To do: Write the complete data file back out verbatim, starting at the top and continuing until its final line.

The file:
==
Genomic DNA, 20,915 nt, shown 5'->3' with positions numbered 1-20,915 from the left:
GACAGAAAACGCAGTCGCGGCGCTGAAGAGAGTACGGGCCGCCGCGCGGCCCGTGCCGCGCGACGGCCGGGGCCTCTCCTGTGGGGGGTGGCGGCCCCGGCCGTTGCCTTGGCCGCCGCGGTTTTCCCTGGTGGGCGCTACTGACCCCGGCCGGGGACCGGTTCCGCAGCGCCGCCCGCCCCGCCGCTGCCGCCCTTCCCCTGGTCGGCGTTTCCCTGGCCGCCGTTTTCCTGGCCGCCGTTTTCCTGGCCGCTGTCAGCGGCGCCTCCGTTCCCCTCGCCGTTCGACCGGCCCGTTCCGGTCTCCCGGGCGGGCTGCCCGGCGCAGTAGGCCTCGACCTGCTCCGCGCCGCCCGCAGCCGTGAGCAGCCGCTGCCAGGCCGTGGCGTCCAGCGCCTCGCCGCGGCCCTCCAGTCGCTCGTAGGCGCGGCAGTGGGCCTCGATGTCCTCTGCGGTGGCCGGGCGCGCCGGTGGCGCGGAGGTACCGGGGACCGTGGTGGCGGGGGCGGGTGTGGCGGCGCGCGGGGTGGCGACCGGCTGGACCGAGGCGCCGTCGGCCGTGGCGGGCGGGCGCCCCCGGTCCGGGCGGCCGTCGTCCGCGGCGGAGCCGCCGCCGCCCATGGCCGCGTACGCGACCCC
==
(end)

Genomic DNA, 20,915 nt, shown 5'->3' with positions numbered 1-20,915 from the left:
GACAGAAAACGCAGTCGCGGCGCTGAAGAGAGTACGGGCCGCCGCGCGGCCCGTGCCGCGCGACGGCCGGGGCCTCTCCTGTGGGGGGTGGCGGCCCCGGCCGTTGCCTTGGCCGCCGCGGTTTTCCCTGGTGGGCGCTACTGACCCCGGCCGGGGACCGGTTCCGCAGCGCCGCCCGCCCCGCCGCTGCCGCCCTTCCCCTGGTCGGCGTTTCCCTGGCCGCCGTTTTCCTGGCCGCCGTTTTCCTGGCCGCTGTCAGCGGCGCCTCCGTTCCCCTCGCCGTTCGACCGGCCCGTTCCGGTCTCCCGGGCGGGCTGCCCGGCGCAGTAGGCCTCGACCTGCTCCGCGCCGCCCGCAGCCGTGAGCAGCCGCTGCCAGGCCGTGGCGTCCAGCGCCTCGCCGCGGCCCTCCAGTCGCTCGTAGGCGCGGCAGTGGGCCTCGATGTCCTCTGCGGTGGCCGGGCGCGCCGGTGGCGCGGAGGTACCGGGGACCGTGGTGGCGGGGGCGGGTGTGGCGGCGCGCGGGGTGGCGACCGGCTGGACCGAGGCGCCGTCGGCCGTGGCGGGCGGGCGCCCCCGGTCCGGGCGGCCGTCGTCCGCGGCGGAGCCGCCGCCGCCCATGGCCGCGTACGCGACCCC